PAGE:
OTT industry working on implementation code after MIB’s rejection of self-regulation code

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According to Tarun Katial, the ‘implementation code’ flows from the self-regulatory code

With Ministry of Information and Broadcasting (MIB) refusing to recognise its self-regulatory code, the Internet and Mobile Association of India (IAMAI) will come out with another code called the ‘implementation code’.

Speaking during FICCI’s Fast Track Digital event, ZEE5 India outgoing CEO and IAMAI digital entertainment committee head Tarun Katial said the ‘implementation code’ flows from the self-regulatory code that was released by the IAMAI.

“It is open knowledge that the government has come back with some feedback about the code. It isn’t very different from where we are today. There are some minor or major implementation issues that they want us to tackle, which the industry in its implementation code is working towards. I am very hopeful that by the time I relinquish my role it will be done with the implementation code and everyone would have agreed to an implementation code which flows from the self-regulation code itself,” Katial said.

“The government also encourages us to make self-regulation. In the collaborative nature of this entire issue, we did share the self-regulation code with the government because when this issue arises, there are two or three parties that are hauled up by the courts. One is the government and the other is the platform and the third is sometimes the IAMAI,” he explained.

According to him, the government’s position becomes legally tenable if the self-regulation code is fool-proof. “While the government is forced to react to these cases, if the government is satisfied that the industry in itself has a good self-regulation code, then the government’s position with the courts become that much more tenable and which is why when we set out with the code, we did share it with the government.”

He also noted that the government needs to be satisfied that the self-regulation code works and they don’t need to regulate. “They should be able to represent to courts and to various other bodies that there is a code that is existing and we don’t need to interfere,” he said.

Katial further stated that the self-regulatory as well as the implementation code have clearly spelled out that the OTT platforms are bound by all other applicable laws of the country.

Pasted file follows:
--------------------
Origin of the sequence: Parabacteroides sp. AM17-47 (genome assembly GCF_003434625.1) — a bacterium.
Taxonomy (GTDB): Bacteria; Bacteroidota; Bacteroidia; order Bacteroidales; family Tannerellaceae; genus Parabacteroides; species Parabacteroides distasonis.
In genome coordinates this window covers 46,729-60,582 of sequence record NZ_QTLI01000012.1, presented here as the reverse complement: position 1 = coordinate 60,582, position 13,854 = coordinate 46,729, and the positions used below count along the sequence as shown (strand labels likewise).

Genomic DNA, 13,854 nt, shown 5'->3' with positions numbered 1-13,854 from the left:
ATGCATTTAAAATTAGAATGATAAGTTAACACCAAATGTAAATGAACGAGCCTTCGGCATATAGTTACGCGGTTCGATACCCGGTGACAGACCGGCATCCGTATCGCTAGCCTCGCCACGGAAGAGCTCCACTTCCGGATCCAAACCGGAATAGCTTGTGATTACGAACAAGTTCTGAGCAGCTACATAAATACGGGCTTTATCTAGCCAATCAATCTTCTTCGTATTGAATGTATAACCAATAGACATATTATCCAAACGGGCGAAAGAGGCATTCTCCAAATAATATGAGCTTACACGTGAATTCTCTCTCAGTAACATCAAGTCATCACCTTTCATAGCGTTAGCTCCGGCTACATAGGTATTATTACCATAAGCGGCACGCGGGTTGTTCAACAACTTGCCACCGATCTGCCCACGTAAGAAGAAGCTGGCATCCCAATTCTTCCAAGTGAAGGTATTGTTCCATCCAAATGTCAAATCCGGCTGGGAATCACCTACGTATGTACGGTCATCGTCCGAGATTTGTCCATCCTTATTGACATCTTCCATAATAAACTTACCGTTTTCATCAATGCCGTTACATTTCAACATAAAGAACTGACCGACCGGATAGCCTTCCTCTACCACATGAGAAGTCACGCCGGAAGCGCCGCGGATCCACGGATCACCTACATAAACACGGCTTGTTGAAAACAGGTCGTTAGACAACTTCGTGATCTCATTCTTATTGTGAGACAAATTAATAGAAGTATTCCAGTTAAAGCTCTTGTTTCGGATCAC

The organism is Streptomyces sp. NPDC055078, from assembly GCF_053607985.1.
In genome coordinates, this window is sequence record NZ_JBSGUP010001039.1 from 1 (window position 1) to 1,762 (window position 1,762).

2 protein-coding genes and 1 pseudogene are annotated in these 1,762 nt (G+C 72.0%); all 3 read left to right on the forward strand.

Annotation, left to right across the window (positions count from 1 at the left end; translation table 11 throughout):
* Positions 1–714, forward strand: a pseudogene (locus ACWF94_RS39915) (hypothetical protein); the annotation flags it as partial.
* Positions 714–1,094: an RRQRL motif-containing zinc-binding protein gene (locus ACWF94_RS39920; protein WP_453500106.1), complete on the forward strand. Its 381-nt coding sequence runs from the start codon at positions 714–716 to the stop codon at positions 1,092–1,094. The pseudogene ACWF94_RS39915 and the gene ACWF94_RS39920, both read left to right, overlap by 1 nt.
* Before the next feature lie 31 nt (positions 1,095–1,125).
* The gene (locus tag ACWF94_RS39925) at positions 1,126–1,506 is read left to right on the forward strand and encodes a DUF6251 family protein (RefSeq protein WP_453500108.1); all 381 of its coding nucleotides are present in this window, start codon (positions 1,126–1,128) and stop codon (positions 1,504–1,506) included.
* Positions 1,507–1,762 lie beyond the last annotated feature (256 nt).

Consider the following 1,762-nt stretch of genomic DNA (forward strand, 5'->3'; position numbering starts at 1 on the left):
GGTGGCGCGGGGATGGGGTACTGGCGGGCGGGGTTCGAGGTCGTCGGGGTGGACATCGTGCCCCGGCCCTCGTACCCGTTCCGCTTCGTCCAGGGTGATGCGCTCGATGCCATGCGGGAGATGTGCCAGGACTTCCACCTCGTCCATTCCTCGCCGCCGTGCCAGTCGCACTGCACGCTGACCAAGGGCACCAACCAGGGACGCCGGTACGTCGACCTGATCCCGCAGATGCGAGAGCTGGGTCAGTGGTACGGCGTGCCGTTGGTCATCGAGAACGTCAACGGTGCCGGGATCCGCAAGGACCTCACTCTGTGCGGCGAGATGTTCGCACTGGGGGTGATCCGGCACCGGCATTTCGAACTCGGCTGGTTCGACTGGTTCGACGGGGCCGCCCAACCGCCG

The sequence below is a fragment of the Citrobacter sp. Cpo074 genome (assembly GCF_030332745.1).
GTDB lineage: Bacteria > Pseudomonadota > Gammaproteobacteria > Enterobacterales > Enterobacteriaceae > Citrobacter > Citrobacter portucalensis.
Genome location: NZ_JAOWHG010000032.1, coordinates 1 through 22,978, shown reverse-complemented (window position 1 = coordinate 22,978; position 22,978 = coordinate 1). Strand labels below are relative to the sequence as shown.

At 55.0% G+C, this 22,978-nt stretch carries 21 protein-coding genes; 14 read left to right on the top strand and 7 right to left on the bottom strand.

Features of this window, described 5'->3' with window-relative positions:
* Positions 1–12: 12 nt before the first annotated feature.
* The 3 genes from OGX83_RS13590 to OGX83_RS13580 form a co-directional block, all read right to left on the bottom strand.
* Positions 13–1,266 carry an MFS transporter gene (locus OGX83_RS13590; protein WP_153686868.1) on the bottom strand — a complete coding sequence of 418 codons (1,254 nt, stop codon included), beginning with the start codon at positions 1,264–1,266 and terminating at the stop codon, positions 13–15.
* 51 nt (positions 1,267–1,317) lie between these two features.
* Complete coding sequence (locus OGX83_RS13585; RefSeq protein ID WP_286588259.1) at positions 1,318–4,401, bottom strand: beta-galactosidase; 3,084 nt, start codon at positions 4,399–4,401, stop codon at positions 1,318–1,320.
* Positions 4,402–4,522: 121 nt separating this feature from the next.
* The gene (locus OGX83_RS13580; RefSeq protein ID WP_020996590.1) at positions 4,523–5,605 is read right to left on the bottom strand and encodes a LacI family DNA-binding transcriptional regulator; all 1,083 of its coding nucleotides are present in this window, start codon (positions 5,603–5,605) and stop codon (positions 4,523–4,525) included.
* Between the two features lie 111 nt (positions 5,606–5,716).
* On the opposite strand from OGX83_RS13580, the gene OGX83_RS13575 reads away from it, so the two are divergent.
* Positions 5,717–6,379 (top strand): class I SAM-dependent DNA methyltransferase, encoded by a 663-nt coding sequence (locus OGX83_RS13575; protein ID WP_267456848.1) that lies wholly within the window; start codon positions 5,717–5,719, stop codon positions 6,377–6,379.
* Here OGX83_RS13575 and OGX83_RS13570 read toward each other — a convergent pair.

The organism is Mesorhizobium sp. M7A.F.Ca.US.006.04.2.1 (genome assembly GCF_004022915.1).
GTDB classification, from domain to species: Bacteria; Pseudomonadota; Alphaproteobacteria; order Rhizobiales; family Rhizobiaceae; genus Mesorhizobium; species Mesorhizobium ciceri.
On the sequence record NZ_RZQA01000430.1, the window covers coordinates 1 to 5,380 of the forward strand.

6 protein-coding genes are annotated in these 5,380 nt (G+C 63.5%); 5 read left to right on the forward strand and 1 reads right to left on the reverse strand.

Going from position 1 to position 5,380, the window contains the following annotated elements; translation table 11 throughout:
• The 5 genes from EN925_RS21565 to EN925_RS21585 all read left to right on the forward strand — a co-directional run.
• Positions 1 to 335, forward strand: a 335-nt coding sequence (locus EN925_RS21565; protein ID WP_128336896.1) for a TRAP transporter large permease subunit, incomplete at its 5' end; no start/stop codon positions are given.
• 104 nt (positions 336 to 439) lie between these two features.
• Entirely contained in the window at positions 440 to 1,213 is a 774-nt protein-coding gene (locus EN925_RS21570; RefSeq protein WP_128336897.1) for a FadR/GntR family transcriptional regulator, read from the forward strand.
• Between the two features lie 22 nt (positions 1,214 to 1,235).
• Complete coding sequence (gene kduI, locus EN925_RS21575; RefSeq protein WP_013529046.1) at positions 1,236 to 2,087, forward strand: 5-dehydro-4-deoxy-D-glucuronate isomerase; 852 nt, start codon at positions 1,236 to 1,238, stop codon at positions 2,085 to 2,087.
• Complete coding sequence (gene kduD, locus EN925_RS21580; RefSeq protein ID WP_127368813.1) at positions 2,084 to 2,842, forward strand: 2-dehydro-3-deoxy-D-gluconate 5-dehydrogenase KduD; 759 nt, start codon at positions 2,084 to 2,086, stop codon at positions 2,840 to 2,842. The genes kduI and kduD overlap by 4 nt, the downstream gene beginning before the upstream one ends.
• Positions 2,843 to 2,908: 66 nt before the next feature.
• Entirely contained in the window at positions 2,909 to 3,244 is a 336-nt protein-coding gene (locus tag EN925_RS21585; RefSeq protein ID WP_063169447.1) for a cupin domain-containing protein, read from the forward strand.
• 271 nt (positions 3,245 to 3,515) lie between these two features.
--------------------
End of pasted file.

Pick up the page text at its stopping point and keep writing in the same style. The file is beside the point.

“On other applicable laws, we are very clear that in our code as well as our implementation code, we cover all applicable laws of the country so that we are not violating any laws that are already enshrined in the constitution. So that is fairly broad and called out, and in our implementation code, we are hoping to list those laws specifically. But even if we don’t, the code very clearly covers that,” Katial said.

In September, the MIB had refused to support the Internet and Mobile Association of India’s (IAMAI) self-regulatory model for OTT platforms. The code supported by 15 OTT platforms had suggested two-tier internal complaints system.

In a letter to the IAMAI, the ministry had advised it to look at the structures of BCCC and NBSA as guiding principles for developing a credible self-regulatory and grievance redressal mechanism for the OCCPs.

“The IAMAI had earlier suggested a two-tier structure as part of the self-regulatory regime, the second tier being the Digital Curated Content Complaints Council (DCCC) along with enumeration of prohibited content. With regard to DCCC it had been proposed that the same would be chaired by a retired judge of the Supreme Court or High Court,” the ministry had said in its letter to the IAMAI.

“In the self-regulatory mechanism, which has now been informed as having been constituted, it is observed that there is no classification of prohibited content, the second tier (the Advisory Panel) is constituted by the OCCP itself (as against an Independent Body like DCCP proposed earlier). Further out of 3 members of the Advisory Panel, two will be from the OCCP itself, while there will be only one independent member (who will be in a minority).

“Accordingly, the proposed self-regulatory mechanism lacks independent third-party monitoring, does not have well defined Code of Ethics, does not clearly enunciate prohibited content and at the second-tier level there is an issue of conflict of interest.

“Under the circumstances the Ministry cannot support the self-regulatory mechanism proposed by the IAMAI.”

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